arms of France and of Berry are also carved on the face of the towers.
Around the base are the figures of the twelve apostles. In one of the
two largest niches is sculptured the Duc de Berry, uncle of Charles VI
of France, accompanied by his patron and an angel, and his wife, Jeanne
Comtesse d'Auvergne et de Boulogne, similarly accompanied. The various
sides bear numerous groups of bas-reliefs, one set illustrating the
life of St. John the Evangelist.*
considerable number of guilds were engaged in ivory carving in Paris in
the thirteenth century, either using this material exclusively, or in
connection with others. M. Henry Havardf calls attention to the fact
that M. Labarte, in enumerating but three such guilds, has
underestimated their number as reported in the "Registres de Mestiere
et Marchanderies de la Ville de Paris," by Etienne Boileau, appointed
"garde de la prévôté de Paris" in 1258, by Louis IX. Besides the
"ymagiers tailleurs," the "peintres et tailleurs-ymages," and the
"fabricants de tables à écrire," we must add the "couteliers faiseurs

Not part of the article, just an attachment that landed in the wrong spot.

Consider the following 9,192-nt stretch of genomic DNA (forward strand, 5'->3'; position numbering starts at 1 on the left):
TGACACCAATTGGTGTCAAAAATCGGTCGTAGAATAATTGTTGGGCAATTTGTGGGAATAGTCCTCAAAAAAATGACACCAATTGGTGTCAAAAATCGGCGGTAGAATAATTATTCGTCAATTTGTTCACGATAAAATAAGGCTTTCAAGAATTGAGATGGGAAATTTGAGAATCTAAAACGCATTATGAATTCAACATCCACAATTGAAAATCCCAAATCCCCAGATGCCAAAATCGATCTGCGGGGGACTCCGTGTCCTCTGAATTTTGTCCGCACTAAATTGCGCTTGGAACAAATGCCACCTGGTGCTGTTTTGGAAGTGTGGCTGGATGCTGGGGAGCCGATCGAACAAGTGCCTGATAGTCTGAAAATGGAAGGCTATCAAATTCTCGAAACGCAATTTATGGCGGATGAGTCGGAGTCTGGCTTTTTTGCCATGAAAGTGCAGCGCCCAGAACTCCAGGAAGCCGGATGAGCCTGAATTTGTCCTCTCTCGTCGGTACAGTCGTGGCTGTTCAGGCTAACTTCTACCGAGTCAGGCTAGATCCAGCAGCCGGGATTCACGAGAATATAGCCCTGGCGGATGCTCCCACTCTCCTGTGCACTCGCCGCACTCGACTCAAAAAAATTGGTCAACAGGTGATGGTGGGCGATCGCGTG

de manches" (knife-handle makers), the "paternostriers faiseurs de
noyaux à robes" (rosary makers and those making beads for
dress-trimmings), the "pingniers et lanterniers de Paris," who were
permitted to work in bone and ivory and, lastly, the "déciers, faiseurs
de dés à tables et à eschiés" (makers of checker pieces and chessmen,
as well as of dice). Thus no less than seven of the corporations made
use of ivory in their work.
the thirteenth-century ivory carvers the "Livre des Mestiers de Paris"
gives, under Title LXI, the following: "Whosoever wishes to become an
*See Emile Molinier, Musée National du Louvre; "Catalogue des Ivoires," Paris , pp. 217-232.
fHenry Havard, "Dictionnaire de l'ameublement," Paris, η. d., Vol. Ill, cols. 59, 60. Article Ivoire.